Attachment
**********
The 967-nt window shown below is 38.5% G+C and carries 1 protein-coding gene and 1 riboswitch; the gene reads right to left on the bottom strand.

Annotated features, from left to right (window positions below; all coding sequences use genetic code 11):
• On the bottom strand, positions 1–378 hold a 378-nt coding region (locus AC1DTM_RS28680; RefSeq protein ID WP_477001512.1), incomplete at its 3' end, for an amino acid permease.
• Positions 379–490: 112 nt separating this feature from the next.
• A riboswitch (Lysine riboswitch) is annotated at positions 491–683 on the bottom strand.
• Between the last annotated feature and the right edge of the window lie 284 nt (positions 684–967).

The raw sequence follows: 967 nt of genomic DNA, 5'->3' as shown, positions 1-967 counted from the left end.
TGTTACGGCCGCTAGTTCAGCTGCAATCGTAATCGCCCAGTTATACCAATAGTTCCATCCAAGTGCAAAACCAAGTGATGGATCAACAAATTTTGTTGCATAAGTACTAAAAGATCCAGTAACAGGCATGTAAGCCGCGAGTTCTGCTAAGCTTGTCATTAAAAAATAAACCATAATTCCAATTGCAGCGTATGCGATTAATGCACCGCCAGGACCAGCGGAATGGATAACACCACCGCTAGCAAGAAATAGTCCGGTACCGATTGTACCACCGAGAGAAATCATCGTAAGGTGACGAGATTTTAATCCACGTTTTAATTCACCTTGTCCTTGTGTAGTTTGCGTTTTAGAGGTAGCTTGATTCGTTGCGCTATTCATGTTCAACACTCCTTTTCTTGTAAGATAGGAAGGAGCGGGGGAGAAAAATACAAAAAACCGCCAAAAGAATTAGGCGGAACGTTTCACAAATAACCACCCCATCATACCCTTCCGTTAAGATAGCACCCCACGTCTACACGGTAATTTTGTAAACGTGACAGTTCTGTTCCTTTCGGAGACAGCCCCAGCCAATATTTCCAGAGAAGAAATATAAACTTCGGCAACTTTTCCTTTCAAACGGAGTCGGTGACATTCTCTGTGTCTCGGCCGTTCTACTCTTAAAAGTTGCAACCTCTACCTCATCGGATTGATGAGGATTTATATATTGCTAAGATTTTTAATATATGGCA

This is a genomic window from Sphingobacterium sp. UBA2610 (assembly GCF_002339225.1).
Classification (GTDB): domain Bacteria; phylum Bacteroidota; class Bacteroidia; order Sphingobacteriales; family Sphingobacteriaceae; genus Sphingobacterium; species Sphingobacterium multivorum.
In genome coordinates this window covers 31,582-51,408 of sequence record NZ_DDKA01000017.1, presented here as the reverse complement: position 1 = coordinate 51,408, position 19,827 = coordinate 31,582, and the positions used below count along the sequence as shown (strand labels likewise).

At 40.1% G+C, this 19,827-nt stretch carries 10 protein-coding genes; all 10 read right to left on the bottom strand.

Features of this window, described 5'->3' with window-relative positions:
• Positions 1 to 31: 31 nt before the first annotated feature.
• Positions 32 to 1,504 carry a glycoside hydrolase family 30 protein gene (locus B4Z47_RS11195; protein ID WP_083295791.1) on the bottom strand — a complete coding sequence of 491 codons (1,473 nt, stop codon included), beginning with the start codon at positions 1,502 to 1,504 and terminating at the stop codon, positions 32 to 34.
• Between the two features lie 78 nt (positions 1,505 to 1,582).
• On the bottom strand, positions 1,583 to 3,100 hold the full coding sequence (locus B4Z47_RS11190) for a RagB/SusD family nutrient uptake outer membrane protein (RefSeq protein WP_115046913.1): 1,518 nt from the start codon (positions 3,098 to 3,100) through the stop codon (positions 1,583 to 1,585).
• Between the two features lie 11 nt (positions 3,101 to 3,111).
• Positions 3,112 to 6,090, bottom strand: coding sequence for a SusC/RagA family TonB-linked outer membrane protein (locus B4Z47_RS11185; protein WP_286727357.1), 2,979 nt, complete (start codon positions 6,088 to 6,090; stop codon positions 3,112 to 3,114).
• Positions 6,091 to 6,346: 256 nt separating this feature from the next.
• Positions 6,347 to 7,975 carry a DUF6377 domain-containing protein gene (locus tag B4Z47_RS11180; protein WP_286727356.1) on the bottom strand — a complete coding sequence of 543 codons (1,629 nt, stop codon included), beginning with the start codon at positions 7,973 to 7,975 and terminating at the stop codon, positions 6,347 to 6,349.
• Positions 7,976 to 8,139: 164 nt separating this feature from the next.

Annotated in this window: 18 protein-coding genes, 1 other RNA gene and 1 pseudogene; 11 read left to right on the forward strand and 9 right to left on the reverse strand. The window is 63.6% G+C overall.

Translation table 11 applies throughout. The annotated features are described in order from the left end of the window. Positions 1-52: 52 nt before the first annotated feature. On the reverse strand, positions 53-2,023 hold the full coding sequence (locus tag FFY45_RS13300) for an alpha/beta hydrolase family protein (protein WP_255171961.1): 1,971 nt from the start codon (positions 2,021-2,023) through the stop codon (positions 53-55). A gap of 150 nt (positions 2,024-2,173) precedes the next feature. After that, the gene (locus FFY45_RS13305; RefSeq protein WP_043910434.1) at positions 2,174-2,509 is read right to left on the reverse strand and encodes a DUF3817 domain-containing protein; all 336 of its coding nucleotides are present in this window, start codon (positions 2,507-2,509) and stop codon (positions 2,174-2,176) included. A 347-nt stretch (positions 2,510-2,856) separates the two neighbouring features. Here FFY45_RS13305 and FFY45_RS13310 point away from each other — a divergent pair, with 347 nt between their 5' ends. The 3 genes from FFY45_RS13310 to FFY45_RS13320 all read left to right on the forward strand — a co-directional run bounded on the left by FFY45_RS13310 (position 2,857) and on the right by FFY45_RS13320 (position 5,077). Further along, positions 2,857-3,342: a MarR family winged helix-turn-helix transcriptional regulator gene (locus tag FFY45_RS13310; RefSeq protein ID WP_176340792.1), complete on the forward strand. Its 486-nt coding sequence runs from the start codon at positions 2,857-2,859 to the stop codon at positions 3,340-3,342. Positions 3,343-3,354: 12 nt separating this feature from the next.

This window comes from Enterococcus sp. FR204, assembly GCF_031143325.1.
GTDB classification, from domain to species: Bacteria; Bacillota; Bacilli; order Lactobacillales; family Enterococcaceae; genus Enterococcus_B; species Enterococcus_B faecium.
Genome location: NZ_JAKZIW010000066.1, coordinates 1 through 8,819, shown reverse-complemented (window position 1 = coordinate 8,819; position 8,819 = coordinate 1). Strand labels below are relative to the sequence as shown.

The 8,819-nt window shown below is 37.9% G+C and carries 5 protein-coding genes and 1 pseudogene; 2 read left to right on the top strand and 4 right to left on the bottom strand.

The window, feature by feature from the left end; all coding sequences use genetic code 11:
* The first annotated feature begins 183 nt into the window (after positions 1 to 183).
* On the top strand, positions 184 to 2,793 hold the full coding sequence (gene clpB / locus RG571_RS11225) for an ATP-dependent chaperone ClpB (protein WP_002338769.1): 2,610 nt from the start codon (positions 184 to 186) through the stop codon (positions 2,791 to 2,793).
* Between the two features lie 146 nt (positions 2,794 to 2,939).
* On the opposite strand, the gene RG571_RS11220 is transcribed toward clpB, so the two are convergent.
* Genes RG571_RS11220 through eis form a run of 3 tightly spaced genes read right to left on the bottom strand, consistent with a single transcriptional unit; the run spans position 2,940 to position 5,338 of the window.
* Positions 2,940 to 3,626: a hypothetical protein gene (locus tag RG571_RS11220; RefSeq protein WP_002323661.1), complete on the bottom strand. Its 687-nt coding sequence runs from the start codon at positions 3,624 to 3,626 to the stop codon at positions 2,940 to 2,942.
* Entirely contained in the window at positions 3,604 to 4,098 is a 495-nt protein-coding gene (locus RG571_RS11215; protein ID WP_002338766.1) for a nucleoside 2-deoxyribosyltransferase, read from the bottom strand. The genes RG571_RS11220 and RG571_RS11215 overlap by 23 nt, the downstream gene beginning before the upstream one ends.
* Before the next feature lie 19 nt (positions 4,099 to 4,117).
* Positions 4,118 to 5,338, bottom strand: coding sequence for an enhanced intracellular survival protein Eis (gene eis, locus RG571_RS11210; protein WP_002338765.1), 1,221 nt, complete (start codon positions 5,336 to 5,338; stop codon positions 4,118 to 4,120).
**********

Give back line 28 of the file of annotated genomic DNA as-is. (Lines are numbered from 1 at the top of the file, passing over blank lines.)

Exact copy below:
The 8,819-nt window shown below is 37.9% G+C and carries 5 protein-coding genes and 1 pseudogene; 2 read left to right on the top strand and 4 right to left on the bottom strand.